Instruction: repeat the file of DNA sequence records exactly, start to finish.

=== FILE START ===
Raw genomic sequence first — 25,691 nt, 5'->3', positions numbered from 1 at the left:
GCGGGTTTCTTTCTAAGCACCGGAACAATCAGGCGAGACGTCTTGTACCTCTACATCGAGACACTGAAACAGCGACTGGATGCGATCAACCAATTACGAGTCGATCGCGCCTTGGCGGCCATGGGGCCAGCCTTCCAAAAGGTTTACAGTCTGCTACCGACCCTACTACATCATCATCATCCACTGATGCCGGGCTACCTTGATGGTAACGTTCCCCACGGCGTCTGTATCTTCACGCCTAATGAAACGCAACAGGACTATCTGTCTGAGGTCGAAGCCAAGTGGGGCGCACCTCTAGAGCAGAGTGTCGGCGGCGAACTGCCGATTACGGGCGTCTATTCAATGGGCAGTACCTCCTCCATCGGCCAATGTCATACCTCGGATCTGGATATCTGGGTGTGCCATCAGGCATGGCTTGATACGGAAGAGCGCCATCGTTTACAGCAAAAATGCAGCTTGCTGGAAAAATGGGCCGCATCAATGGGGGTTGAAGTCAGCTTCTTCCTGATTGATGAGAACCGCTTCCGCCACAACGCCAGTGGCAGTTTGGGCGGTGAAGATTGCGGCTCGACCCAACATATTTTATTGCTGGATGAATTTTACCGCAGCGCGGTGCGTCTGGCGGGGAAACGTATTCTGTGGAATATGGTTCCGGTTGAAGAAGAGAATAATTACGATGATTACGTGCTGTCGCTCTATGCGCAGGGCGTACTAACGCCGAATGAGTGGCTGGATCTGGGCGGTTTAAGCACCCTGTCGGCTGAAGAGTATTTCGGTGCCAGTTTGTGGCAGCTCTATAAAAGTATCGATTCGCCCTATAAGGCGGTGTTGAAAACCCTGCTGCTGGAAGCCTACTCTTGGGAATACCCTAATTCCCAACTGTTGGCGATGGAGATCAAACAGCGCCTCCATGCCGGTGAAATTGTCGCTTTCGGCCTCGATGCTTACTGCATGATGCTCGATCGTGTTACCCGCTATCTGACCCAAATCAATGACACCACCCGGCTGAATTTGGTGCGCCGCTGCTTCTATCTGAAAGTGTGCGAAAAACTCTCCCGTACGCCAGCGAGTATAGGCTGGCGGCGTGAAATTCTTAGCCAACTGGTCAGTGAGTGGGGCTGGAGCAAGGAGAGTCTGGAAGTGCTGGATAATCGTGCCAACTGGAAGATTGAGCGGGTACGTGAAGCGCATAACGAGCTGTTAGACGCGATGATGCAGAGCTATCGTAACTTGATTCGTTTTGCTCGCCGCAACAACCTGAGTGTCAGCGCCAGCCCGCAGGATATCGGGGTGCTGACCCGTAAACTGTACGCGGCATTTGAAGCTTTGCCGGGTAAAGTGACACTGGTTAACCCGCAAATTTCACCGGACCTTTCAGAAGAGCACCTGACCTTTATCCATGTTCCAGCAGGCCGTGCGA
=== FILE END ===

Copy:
Raw genomic sequence first — 25,691 nt, 5'->3', positions numbered from 1 at the left:
GCGGGTTTCTTTCTAAGCACCGGAACAATCAGGCGAGACGTCTTGTACCTCTACATCGAGACACTGAAACAGCGACTGGATGCGATCAACCAATTACGAGTCGATCGCGCCTTGGCGGCCATGGGGCCAGCCTTCCAAAAGGTTTACAGTCTGCTACCGACCCTACTACATCATCATCATCCACTGATGCCGGGCTACCTTGATGGTAACGTTCCCCACGGCGTCTGTATCTTCACGCCTAATGAAACGCAACAGGACTATCTGTCTGAGGTCGAAGCCAAGTGGGGCGCACCTCTAGAGCAGAGTGTCGGCGGCGAACTGCCGATTACGGGCGTCTATTCAATGGGCAGTACCTCCTCCATCGGCCAATGTCATACCTCGGATCTGGATATCTGGGTGTGCCATCAGGCATGGCTTGATACGGAAGAGCGCCATCGTTTACAGCAAAAATGCAGCTTGCTGGAAAAATGGGCCGCATCAATGGGGGTTGAAGTCAGCTTCTTCCTGATTGATGAGAACCGCTTCCGCCACAACGCCAGTGGCAGTTTGGGCGGTGAAGATTGCGGCTCGACCCAACATATTTTATTGCTGGATGAATTTTACCGCAGCGCGGTGCGTCTGGCGGGGAAACGTATTCTGTGGAATATGGTTCCGGTTGAAGAAGAGAATAATTACGATGATTACGTGCTGTCGCTCTATGCGCAGGGCGTACTAACGCCGAATGAGTGGCTGGATCTGGGCGGTTTAAGCACCCTGTCGGCTGAAGAGTATTTCGGTGCCAGTTTGTGGCAGCTCTATAAAAGTATCGATTCGCCCTATAAGGCGGTGTTGAAAACCCTGCTGCTGGAAGCCTACTCTTGGGAATACCCTAATTCCCAACTGTTGGCGATGGAGATCAAACAGCGCCTCCATGCCGGTGAAATTGTCGCTTTCGGCCTCGATGCTTACTGCATGATGCTCGATCGTGTTACCCGCTATCTGACCCAAATCAATGACACCACCCGGCTGAATTTGGTGCGCCGCTGCTTCTATCTGAAAGTGTGCGAAAAACTCTCCCGTACGCCAGCGAGTATAGGCTGGCGGCGTGAAATTCTTAGCCAACTGGTCAGTGAGTGGGGCTGGAGCAAGGAGAGTCTGGAAGTGCTGGATAATCGTGCCAACTGGAAGATTGAGCGGGTACGTGAAGCGCATAACGAGCTGTTAGACGCGATGATGCAGAGCTATCGTAACTTGATTCGTTTTGCTCGCCGCAACAACCTGAGTGTCAGCGCCAGCCCGCAGGATATCGGGGTGCTGACCCGTAAACTGTACGCGGCATTTGAAGCTTTGCCGGGTAAAGTGACACTGGTTAACCCGCAAATTTCACCGGACCTTTCAGAAGAGCACCTGACCTTTATCCATGTTCCAGCAGGCCGTGCGA